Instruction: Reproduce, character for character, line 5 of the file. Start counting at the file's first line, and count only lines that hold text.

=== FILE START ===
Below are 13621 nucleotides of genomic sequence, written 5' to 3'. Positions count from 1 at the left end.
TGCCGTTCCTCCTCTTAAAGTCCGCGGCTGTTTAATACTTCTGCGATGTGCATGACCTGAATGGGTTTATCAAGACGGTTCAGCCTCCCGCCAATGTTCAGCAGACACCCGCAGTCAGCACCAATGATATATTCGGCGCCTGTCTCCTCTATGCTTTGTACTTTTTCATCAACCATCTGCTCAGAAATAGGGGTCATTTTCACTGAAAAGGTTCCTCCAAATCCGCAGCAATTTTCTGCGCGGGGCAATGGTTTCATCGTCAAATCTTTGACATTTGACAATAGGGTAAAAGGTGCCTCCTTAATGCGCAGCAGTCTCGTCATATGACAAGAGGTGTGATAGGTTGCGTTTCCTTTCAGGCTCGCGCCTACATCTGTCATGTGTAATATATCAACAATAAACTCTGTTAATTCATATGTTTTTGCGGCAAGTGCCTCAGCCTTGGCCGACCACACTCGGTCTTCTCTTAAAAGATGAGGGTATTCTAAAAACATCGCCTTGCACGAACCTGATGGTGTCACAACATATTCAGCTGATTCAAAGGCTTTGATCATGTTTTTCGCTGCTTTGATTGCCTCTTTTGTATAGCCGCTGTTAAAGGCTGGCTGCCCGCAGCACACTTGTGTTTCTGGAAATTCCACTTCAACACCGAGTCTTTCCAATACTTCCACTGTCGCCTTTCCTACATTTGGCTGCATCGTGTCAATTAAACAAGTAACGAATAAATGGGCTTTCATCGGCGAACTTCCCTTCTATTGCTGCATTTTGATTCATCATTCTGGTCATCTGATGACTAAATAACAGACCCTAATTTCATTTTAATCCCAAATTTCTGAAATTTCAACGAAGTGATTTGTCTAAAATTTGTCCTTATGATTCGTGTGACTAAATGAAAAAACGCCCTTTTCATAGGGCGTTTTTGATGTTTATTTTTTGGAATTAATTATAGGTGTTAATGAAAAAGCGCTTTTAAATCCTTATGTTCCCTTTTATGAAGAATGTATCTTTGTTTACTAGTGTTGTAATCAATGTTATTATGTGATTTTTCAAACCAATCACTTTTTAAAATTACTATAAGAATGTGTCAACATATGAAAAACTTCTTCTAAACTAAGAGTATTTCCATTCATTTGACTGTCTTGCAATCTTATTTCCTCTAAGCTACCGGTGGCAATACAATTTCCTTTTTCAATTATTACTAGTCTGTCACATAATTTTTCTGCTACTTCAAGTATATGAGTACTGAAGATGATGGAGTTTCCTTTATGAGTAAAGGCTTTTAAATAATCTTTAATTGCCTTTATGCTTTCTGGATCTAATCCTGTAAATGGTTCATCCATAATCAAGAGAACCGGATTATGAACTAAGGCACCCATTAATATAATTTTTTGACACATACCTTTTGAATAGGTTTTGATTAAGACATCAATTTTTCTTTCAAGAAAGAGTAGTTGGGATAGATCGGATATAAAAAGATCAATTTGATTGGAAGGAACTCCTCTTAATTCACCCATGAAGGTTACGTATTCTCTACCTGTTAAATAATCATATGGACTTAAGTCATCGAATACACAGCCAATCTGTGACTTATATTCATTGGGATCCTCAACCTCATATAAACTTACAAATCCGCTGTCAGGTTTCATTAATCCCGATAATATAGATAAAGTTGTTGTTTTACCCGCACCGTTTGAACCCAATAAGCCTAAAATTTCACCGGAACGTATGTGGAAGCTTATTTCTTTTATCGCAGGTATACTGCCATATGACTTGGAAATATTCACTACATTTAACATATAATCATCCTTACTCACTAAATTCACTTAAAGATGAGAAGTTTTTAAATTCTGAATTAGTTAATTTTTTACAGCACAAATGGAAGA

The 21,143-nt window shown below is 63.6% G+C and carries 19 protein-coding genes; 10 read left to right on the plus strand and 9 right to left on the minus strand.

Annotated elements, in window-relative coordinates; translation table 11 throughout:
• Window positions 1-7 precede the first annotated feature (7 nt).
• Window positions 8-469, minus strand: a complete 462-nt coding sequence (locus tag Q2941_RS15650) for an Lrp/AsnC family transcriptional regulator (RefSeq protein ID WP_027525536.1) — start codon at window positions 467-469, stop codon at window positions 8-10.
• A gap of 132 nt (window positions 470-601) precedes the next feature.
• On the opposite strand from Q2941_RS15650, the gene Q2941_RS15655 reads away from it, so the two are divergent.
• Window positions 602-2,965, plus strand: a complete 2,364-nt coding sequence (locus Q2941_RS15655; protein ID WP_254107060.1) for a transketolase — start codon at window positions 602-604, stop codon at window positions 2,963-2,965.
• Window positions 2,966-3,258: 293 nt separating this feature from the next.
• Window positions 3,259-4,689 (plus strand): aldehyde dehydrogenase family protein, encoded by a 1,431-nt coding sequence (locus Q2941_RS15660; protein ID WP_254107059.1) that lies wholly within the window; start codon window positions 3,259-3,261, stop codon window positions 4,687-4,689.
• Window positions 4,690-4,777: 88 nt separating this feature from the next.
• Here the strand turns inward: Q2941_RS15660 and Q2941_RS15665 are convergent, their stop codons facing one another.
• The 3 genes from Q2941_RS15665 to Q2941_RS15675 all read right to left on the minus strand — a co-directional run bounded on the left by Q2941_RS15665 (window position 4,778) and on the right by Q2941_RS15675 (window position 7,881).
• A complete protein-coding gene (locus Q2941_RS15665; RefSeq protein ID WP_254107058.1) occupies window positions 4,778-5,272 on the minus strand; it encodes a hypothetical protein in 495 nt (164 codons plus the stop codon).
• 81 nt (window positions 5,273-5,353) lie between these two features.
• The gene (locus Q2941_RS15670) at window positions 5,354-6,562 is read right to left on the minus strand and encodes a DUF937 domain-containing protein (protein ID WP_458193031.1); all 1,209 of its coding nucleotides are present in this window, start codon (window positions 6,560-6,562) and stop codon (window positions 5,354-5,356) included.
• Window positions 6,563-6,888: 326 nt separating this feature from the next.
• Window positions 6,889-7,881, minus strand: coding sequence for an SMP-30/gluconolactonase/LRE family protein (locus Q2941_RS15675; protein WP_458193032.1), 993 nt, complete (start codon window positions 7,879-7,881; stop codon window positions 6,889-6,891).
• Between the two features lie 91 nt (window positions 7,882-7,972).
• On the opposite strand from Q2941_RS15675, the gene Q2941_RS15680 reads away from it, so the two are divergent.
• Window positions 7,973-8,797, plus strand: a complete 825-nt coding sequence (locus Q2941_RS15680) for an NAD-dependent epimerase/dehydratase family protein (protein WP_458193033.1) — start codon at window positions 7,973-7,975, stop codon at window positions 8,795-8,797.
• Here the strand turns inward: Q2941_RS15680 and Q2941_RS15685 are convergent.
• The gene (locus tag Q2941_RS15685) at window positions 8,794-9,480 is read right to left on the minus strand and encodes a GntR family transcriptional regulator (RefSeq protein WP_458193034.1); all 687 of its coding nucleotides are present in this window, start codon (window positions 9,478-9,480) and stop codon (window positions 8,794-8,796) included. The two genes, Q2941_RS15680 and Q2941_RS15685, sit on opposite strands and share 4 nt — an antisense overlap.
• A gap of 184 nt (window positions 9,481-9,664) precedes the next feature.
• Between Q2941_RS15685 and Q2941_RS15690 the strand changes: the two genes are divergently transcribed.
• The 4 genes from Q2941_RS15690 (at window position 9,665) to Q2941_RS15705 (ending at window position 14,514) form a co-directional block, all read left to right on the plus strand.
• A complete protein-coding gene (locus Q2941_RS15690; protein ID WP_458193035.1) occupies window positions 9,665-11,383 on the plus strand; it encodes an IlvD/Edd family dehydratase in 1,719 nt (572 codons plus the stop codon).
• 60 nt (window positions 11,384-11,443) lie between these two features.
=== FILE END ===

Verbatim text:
• Window positions 1-7 precede the first annotated feature (7 nt).